Last month's ruling by the Court of Appeal could
mean that private landlords who unwittingly broke the law with
regard to deposit protection will face legal action from their
The ruling, which has been accused by landlords of lacking
"common sense", comes from the case of
Superstrike Ltd vs Marino
Rodrigues, where the tenant remained in her previous
property after it became mandatory, in April 2007, for deposits to
be protected. At this point, the court has ruled, the landlord
should have protected the deposit.
The Court's ruling means that whenever a deposit has
become periodic, then it needs to be re-protected by the landlord
or agent responsible for handling the tenant's deposit.
This effectively means that a tenancy which becomes a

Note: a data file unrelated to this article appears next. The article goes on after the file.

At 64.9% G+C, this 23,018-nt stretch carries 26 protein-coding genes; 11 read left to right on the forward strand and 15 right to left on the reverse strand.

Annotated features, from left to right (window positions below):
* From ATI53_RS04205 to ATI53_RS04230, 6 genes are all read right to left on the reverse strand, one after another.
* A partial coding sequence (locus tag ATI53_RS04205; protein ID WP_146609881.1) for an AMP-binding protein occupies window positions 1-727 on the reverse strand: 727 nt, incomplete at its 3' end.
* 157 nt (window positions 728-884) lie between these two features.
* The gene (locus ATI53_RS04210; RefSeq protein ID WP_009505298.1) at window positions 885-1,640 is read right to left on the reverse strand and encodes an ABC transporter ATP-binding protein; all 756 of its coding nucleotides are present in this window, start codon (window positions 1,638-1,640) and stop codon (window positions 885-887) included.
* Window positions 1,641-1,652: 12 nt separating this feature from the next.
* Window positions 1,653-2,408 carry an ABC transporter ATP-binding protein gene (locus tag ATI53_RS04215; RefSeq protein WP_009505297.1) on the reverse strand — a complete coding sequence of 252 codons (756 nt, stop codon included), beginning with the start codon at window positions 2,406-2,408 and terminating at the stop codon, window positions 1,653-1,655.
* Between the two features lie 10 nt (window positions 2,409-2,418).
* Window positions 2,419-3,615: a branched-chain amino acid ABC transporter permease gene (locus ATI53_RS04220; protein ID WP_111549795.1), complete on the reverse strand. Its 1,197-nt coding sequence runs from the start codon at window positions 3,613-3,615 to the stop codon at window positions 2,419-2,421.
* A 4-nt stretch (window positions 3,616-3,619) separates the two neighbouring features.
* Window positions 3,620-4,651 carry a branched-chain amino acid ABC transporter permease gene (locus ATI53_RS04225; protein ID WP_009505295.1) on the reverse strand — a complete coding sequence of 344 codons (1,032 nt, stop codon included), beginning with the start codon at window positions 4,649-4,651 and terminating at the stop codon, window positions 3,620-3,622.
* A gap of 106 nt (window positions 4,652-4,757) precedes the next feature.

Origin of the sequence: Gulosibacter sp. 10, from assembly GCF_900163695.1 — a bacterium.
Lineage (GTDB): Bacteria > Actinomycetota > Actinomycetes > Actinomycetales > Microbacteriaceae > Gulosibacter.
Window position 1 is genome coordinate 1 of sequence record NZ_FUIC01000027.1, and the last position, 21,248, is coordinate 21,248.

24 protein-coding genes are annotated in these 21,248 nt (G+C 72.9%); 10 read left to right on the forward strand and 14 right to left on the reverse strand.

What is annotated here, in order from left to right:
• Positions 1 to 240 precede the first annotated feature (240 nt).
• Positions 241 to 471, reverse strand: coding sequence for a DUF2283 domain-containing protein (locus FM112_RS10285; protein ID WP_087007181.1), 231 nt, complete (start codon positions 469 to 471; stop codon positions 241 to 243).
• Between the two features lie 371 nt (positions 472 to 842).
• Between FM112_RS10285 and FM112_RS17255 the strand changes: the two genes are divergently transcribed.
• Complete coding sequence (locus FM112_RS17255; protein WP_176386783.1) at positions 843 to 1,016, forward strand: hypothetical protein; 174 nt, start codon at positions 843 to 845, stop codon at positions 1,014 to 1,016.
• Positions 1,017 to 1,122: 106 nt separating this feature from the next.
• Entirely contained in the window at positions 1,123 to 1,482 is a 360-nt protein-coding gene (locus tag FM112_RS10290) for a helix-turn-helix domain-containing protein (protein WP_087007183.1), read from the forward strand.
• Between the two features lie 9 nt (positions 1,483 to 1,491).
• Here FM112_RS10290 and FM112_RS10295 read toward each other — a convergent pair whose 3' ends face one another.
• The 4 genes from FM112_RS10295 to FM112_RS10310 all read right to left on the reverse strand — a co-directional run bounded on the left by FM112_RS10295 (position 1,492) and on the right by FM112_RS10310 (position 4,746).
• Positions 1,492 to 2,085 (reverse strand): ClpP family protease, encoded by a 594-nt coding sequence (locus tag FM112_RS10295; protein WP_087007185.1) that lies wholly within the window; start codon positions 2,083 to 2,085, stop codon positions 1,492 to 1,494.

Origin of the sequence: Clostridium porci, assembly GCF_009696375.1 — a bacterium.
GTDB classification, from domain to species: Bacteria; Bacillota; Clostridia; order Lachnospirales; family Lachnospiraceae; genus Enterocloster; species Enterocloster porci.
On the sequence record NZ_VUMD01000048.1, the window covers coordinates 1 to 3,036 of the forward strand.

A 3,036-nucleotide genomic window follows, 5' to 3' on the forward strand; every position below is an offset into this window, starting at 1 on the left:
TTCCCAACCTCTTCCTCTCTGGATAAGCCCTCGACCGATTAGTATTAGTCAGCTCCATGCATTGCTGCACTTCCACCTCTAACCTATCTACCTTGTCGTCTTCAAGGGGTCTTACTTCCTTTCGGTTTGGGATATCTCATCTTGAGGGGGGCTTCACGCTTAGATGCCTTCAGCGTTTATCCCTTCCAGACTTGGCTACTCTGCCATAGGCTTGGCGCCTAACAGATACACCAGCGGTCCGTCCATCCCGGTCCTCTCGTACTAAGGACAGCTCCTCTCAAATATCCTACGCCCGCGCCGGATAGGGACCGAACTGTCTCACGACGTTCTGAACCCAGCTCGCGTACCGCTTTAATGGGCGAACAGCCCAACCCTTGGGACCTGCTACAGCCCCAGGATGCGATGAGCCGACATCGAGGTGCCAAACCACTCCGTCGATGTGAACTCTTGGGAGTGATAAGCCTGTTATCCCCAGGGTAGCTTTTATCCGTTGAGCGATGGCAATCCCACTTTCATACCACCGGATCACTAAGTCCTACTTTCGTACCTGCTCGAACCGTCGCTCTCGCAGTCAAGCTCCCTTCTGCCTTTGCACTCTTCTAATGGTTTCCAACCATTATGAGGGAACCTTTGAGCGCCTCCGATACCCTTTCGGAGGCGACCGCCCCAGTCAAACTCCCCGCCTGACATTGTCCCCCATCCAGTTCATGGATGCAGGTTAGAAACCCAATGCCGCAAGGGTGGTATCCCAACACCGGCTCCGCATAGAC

statutory period tenancy is not a continuation of the previous
fixed-term tenancy, but must be treated as a whole new
Court of Appeal rule goes against deposit schemes'
This runs contrary to the advice supplied by some deposit
protection schemes: for example, My Deposits advise that there is
no need to provide new deposit protection is a scheme moves from
fixed-term to statutory periodic. Other schemes may simply request
that they are informed of any change in the terms of the tenancy,
without demanding that a new tenancy be created.
Lawyer Tim Briggs responded to the results of
Superstrike Ltd vs Marino Rodrigues
by issuing a series of guidelines for concerned agents and
"1) All tenancy deposits should be re-registered at the
end of the fixed period of the tenancy, or the landlord is not in
compliance with s.215 of the Housing Act 2004, and therefore no
valid Section 21 Notice can be served.
2) If the deposit is registered at the beginning of the fixed term
before 6 April 2007, but the periodic tenancy begins after 6 April
2007, the deposit needs to be re-registered.
3) If the deposit is not registered before 6 April 2007 and the
periodic tenancy started before that time, there is no need to
register money taken for a deposit."